PRAGUE – The second annual European Hockey Awards took place on Tuesday night, with four awards being presented: Red Bull München as Club of the Year, Fredrik Söderström as Coach of the Year, Elias Pettersson as Best Young Player, and Riikka Välilä winning the Warrior Award.
Last year, Swedish club Frölunda Gothenburg, the reigning two-time European club champions, cleaned up at the inaugural European Hockey Awards ceremony, taking all three awards. This year, the four awards were spread out across four teams in four different countries.
As Hanwag Club of the Year, Red Bull München beat out JYP Jyväskylä, the first non-Swedish team to win the Champions Hockey League, Kärpät Oulu, who rebounded from an off-year to reclaim the Finnish Liiga title, Storhamar Hamar, who ended the Stavanger Oilers’ five-year reign atop the Norwegian GET-Ligan, and the Växjö Lakers, who won the Swedish Hockey League and lost the CHL Final. The Red Bulls won their third straight DEL title and formed the nucleus of Germany’s surprising silver-medal team at the Winter Olympics.
“It means a lot for us because there were a lot of great choices, but we’re very glad that it went to us,” said club managing director Christian Winkler. With eight players on the German Olympic team, he said: “I think this was a dream year for all of German hockey. We had some key players on the team and we had two coaches on the coaching staff, so we feel like we all won the silver medal together.”
Storhamar Hamar came up short in the Club of the Year vote, but head coach Fredrik Söderström won the Globetrotter Coach of the Year award, beating some stiff competition. Sam Hallam guided Växjö to the SHL title and the CHL Final, Andrew Lord was the player-coach of the Cardiff Devils, who captured their second straight British EIHL title, Kai Suikkanen took over last-place HC Bolzano mid-season and led them all the way to the EBEL title, and Libor Zábranský helped Kometa Brno repeat as Czech champs as the team’s coach, GM and part-owner.
“I didn’t expect this at all,” said Söderström. “I think we had a great year in Storhamar, but Europe is a big continent and there is a lot of great hockey with good teams and good players, so to get this I’m overwhelmed, humble, and very proud.”
Looking ahead to his team’s berth in the 2018-19 Champions Hockey League, Söderström added: “That’s a huge challenge for us and for Norwegian hockey to prove itself in Europe challenge those teams in other countries.”
Elias Pettersson, in his record-breaking effort to help the Växjö Lakers to the Swedish title, beat out some fine players to win the Fjällräven Young Player of the Year Award. Included were the projected top pick in the upcoming NHL Entry Draft, Rasmus Dahlin, outstanding Olympic performer Eeli Tolvanen, as well as Finn Miro Heiskanen and Russian Kirill Kaprizov.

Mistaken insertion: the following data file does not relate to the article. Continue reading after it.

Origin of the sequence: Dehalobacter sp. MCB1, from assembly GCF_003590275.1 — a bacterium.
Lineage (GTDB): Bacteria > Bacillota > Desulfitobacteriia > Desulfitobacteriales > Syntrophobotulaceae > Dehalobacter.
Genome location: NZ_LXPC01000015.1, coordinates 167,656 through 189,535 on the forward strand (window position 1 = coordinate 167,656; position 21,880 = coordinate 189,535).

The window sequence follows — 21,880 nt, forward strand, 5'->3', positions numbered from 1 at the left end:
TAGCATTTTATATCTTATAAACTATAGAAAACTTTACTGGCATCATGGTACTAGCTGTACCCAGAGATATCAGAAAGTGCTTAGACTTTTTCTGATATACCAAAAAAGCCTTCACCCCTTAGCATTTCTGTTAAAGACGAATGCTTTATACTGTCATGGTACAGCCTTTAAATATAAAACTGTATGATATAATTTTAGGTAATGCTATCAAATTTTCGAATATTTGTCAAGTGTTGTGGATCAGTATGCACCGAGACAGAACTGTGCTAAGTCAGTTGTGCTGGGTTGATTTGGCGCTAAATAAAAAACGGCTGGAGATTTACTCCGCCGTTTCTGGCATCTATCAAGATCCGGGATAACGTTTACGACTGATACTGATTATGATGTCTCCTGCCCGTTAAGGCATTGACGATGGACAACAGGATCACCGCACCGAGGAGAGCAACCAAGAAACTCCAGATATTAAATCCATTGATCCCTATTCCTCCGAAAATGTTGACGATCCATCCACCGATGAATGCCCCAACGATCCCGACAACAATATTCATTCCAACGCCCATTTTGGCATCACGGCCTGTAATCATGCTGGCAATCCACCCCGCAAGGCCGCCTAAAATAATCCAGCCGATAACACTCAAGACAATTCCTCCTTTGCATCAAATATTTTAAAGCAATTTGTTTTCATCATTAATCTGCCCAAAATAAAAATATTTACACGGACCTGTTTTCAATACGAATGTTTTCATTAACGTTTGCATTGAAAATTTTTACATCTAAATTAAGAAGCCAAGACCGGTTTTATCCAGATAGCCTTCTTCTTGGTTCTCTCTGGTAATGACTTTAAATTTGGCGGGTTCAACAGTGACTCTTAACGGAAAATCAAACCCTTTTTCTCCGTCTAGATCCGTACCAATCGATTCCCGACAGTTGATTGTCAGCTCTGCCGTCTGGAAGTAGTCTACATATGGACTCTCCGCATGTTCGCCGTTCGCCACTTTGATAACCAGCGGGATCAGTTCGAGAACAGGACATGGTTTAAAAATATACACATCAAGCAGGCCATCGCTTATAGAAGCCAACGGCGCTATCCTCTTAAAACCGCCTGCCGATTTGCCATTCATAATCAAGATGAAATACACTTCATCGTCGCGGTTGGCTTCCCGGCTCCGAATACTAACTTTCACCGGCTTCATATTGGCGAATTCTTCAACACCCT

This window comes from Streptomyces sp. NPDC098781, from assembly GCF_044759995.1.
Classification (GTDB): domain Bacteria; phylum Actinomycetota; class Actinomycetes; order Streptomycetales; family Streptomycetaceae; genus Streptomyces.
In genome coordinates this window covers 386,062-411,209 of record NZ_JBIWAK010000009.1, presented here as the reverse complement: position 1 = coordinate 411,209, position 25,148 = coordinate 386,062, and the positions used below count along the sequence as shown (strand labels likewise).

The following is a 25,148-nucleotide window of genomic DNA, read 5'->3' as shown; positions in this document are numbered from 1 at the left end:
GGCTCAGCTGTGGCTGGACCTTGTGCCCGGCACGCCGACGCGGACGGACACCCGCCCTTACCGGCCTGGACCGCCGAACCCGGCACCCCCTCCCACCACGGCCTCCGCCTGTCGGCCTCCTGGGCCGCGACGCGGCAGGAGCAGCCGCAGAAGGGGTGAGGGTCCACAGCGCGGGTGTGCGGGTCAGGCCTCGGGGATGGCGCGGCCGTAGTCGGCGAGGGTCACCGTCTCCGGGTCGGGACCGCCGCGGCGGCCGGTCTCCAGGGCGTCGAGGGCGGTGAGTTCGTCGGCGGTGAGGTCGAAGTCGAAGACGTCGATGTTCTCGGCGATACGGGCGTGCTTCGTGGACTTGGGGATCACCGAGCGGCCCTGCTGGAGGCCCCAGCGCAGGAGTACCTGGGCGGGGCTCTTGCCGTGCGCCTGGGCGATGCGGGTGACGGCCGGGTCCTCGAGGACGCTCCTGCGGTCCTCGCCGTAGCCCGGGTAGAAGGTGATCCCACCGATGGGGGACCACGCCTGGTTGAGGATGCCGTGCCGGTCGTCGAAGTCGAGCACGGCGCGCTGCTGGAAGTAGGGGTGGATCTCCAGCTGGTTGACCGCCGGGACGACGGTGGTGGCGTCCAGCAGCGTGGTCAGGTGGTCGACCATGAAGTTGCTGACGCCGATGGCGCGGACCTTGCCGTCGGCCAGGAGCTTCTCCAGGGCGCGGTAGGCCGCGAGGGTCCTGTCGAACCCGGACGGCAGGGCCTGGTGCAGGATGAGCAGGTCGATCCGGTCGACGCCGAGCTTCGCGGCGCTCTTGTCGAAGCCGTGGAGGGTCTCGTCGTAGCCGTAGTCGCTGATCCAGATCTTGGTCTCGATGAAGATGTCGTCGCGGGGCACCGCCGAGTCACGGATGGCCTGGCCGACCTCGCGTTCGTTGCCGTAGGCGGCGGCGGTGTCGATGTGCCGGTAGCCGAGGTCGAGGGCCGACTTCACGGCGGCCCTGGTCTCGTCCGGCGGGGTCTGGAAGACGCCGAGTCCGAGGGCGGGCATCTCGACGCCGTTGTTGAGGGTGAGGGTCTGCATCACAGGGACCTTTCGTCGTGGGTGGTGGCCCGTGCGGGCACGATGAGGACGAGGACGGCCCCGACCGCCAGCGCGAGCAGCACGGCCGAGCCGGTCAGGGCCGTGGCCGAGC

“This means so much,” Pettersson began. “There are so many good young players in Europe, so this means a lot to me and it just shows me as a player and as a human being that anything is possible.”
Pettersson has already signed a contract to play in the NHL for the Vancouver Canucks next season and said about that: “I’m looking forward to it a lot. I’ve been dreaming of playing the NHL since I was a child and I’m not there yet, but I’m very close to making my debut.”
The new award this season was the Warrior Award, which is awarded to the player who best exemplifies the qualities of sportsmanship and dedication, career excellence, combined with a community service and high standard of playing ability. It went this year to HV71 Jönköping's Riika Välilä, who became the first European woman to be inducted into the IIHF Hall of Fame in 2010. When she came back from a 10-year retirement, she embarked on another Hall-of-Fame worthy career. While still dominant at the league level, Riikka showed that she is still also one of the finest women hockey players in the world while leading Finland to a bronze medal at the 2018 Olympics – 20 years after her first bronze at Nagano 1998.
“This is, for sure, one of the greatest honours I have ever received because this is the first time that a female player is one of the nominees, and then to win against those other players with great careers is a great honour for me,” she said. Other nominees for the Warrior Award were Christian Ehrhoff of Kölner Haie, Martin Erat of Kometa Brno, Tomi Kallio of TPS Turku and Mathias Seger of the Zürich Lions.
After Välilä received the award, a video was played featuring legendary Canadian forward Hayley Wickenheiser, who offered congratulations to her longtime nemesis from some of women’s hockey’s biggest battles in the 1990s and early 200s. Välilä said: “That was a big surprise. Hayley is a great player and everybody in the hockey world knows her, so those words she said about me felt really good.”
Read about last year's European Hockey Awards here.
Photo: Jan Beneš